I'm in the process of developing a bunch of 4x5 film from 2 past workshops (don't ask why I didn't keep up!lol) Anyway, I'm using a Wisner view camera. I like full focus, from foreground to background. I typ. use f22-32. And I typ. focus on the nearest object, then move the focus, by guessing, towards the background by about a 1/3 past the closest point of focus. Well....alot of crappy shots w. sharp tack foreground, but the backgrounds are all out of focus!! Trees/buildings/mountains...whatever. All out of focus. I'm a bit bummed out to say the least. But, Im new at this and need to give myself a bit of breathing room during this learning process.
I read this: http://www.largeformatphotography.in...-to-focus.html
but to be honest, I didn't fully understand it all.
So, can anyone tell me what to do?? of find a webpage that describes the process in easy to understand language??LOL I REALLY need to get this nailed down before I go out and waste anymore film
Not exactly related to LF, but a very nice site re depht of focus (there's even a free calculator):
Originally Posted by chrisl
One of the advantages of a view camera such as your Wisner is the movements that it incorporates. These movements besides allowing perspective control can be a great aid in focusing in situations such as you describe.
The way that I normally set my camera up for a landscape shot (what I would term a vertical focus situation) is as follows:
1. I set the tripod and mount the camera with the camera roughly level side to side and front to rear. I compose the image on the ground glass and if necessary I move the camera to gain the composition that I want.
2. I precisely level the camera front to rear and side to side.
3. I focus the lens to the bottom of the near object and I then use either front or rear tilt to bring the top of the far object into focus. Rear tilt will cause distortion and cause near objects to "loom". Ansel Adams exploited this in his "near/far" relationships. Front tilt will not cause this distortion. The reason to use tilt is to gain depth of focus without stopping down the lens. I adjust the tilt until I have the bottom of the nearest and top of the fartherest object in sharp focus.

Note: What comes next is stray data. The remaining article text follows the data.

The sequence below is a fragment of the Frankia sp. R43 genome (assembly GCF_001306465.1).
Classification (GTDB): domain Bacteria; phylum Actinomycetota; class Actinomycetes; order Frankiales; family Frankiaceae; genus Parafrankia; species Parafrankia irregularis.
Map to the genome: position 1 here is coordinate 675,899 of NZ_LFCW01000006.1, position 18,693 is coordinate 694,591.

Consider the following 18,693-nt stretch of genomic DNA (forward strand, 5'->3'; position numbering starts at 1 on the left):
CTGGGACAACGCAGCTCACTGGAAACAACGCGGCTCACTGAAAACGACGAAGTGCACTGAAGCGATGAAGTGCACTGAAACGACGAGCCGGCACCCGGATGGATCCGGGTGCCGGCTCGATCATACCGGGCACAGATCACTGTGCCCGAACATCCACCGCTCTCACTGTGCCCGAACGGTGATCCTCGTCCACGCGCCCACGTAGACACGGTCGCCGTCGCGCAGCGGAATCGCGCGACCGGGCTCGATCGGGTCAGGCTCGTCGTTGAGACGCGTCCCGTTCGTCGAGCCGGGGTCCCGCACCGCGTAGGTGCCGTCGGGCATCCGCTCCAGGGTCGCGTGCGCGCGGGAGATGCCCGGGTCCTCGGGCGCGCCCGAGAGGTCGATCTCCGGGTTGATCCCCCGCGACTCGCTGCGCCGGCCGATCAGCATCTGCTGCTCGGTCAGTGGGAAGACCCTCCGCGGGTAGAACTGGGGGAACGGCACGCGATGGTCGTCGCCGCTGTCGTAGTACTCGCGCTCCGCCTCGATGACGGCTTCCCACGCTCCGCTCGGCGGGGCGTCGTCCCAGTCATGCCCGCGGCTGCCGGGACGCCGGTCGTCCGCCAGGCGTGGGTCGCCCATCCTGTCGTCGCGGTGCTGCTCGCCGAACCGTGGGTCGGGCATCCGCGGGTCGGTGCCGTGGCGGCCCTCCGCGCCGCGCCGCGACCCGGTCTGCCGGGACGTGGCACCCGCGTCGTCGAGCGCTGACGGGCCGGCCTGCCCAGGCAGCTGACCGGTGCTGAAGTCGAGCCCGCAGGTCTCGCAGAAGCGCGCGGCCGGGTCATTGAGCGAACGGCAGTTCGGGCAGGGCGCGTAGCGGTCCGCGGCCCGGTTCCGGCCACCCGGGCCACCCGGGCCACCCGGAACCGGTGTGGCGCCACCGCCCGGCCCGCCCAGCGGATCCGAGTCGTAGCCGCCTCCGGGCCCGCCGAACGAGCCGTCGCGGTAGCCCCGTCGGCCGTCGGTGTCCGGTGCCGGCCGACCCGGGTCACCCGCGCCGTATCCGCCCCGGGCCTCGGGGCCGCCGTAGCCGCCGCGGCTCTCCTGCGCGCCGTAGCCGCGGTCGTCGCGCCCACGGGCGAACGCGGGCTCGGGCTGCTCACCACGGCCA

4. I stop down the lens to bring the rest of the image into focus.
This will allow less stopping down of the lens to achieve the equivalent focus without the use of tilt. I never try to shoot below F32 with 4X5 for reasons of defraction.
If you encounter a scene in which you have a near/far horizontal focus to achieve. (as in the case of a fence for instance) this is where the use of front or rear swings become used.
Any of the view camera use publications will cover this in greater detail. But this is keeping it simple and it works for me. I encountered the same problems when I began using a view camera. Better luck in the future.
Thanks Donald! That does help alot! I'm also glad to hear that my start off w. the view camera is somewhat typical I know now though after viewing my results, that I need to study and practice more. I thought I could get away with reading Simmons book once, and going at it. I've always loved to learn by doing it. Unfortunately, and pretty obviously lol, I didn't have a preplanned procedure for proper focus control when I went out to shoot my first couple outings.
And I too am a avid believer in the kis concept lol
You're procedure outline helped alot. It chimes with my thinking process, and is understandable. Thanks for sharing all that!
1. Geesh. just found the front to back level, I was only doing side to side. ok now i'm set lol
2. I also better understand the proper use in choosing either front or r. tilt to get the background in focus.
In speaking of shots requiring both the tilt and the swing. For the most part, I become frustrated and comprimise, take the shot, and hope for the best. But it didn't really work.
The skill in using a view camera is so much higher than 35mm. I love the huge negatives, but boy, there's no forgiving factor at all lol
Anyway, Thanks again for the help Donald!